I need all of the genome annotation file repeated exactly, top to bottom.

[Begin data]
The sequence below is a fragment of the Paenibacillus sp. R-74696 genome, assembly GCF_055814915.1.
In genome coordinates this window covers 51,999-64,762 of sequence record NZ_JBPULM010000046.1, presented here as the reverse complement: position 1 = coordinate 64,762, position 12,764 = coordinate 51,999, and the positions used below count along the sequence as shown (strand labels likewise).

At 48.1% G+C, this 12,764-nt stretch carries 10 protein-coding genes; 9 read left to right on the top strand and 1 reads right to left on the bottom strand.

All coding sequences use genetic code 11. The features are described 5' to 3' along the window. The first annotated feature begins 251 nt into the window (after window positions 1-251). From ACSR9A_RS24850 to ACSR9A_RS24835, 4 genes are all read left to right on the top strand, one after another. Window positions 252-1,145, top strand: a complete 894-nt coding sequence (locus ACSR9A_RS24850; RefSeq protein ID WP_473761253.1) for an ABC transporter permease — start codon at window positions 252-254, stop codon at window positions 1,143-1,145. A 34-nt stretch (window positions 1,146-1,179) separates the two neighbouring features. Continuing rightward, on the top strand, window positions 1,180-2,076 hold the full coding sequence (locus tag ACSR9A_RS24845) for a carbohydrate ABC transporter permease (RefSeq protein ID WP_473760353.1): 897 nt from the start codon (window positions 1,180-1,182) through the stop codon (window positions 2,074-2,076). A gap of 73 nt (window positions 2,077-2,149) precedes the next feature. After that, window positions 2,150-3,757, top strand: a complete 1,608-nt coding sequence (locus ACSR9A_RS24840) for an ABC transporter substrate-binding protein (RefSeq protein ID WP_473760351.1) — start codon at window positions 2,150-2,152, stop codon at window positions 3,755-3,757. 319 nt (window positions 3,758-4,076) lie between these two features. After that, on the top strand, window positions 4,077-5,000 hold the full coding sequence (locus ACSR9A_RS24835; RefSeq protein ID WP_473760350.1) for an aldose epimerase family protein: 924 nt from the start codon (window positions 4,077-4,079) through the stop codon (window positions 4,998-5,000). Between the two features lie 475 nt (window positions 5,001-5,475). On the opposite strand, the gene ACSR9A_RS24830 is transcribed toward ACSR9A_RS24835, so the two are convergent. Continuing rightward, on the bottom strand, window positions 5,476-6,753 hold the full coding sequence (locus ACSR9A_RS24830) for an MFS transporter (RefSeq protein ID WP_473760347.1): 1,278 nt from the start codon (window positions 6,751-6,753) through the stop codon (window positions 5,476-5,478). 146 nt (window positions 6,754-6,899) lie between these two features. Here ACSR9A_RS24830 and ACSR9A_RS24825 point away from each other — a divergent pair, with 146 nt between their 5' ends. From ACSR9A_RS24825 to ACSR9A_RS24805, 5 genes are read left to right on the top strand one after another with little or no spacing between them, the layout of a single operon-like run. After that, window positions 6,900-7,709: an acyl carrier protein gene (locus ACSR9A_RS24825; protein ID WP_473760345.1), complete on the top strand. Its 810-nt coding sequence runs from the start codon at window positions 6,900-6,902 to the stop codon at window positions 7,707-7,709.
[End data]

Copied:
The sequence below is a fragment of the Paenibacillus sp. R-74696 genome, assembly GCF_055814915.1.
In genome coordinates this window covers 51,999-64,762 of sequence record NZ_JBPULM010000046.1, presented here as the reverse complement: position 1 = coordinate 64,762, position 12,764 = coordinate 51,999, and the positions used below count along the sequence as shown (strand labels likewise).

At 48.1% G+C, this 12,764-nt stretch carries 10 protein-coding genes; 9 read left to right on the top strand and 1 reads right to left on the bottom strand.

All coding sequences use genetic code 11. The features are described 5' to 3' along the window. The first annotated feature begins 251 nt into the window (after window positions 1-251). From ACSR9A_RS24850 to ACSR9A_RS24835, 4 genes are all read left to right on the top strand, one after another. Window positions 252-1,145, top strand: a complete 894-nt coding sequence (locus ACSR9A_RS24850; RefSeq protein ID WP_473761253.1) for an ABC transporter permease — start codon at window positions 252-254, stop codon at window positions 1,143-1,145. A 34-nt stretch (window positions 1,146-1,179) separates the two neighbouring features. Continuing rightward, on the top strand, window positions 1,180-2,076 hold the full coding sequence (locus tag ACSR9A_RS24845) for a carbohydrate ABC transporter permease (RefSeq protein ID WP_473760353.1): 897 nt from the start codon (window positions 1,180-1,182) through the stop codon (window positions 2,074-2,076). A gap of 73 nt (window positions 2,077-2,149) precedes the next feature. After that, window positions 2,150-3,757, top strand: a complete 1,608-nt coding sequence (locus ACSR9A_RS24840) for an ABC transporter substrate-binding protein (RefSeq protein ID WP_473760351.1) — start codon at window positions 2,150-2,152, stop codon at window positions 3,755-3,757. 319 nt (window positions 3,758-4,076) lie between these two features. After that, on the top strand, window positions 4,077-5,000 hold the full coding sequence (locus ACSR9A_RS24835; RefSeq protein ID WP_473760350.1) for an aldose epimerase family protein: 924 nt from the start codon (window positions 4,077-4,079) through the stop codon (window positions 4,998-5,000). Between the two features lie 475 nt (window positions 5,001-5,475). On the opposite strand, the gene ACSR9A_RS24830 is transcribed toward ACSR9A_RS24835, so the two are convergent. Continuing rightward, on the bottom strand, window positions 5,476-6,753 hold the full coding sequence (locus ACSR9A_RS24830) for an MFS transporter (RefSeq protein ID WP_473760347.1): 1,278 nt from the start codon (window positions 6,751-6,753) through the stop codon (window positions 5,476-5,478). 146 nt (window positions 6,754-6,899) lie between these two features. Here ACSR9A_RS24830 and ACSR9A_RS24825 point away from each other — a divergent pair, with 146 nt between their 5' ends. From ACSR9A_RS24825 to ACSR9A_RS24805, 5 genes are read left to right on the top strand one after another with little or no spacing between them, the layout of a single operon-like run. After that, window positions 6,900-7,709: an acyl carrier protein gene (locus ACSR9A_RS24825; protein ID WP_473760345.1), complete on the top strand. Its 810-nt coding sequence runs from the start codon at window positions 6,900-6,902 to the stop codon at window positions 7,707-7,709.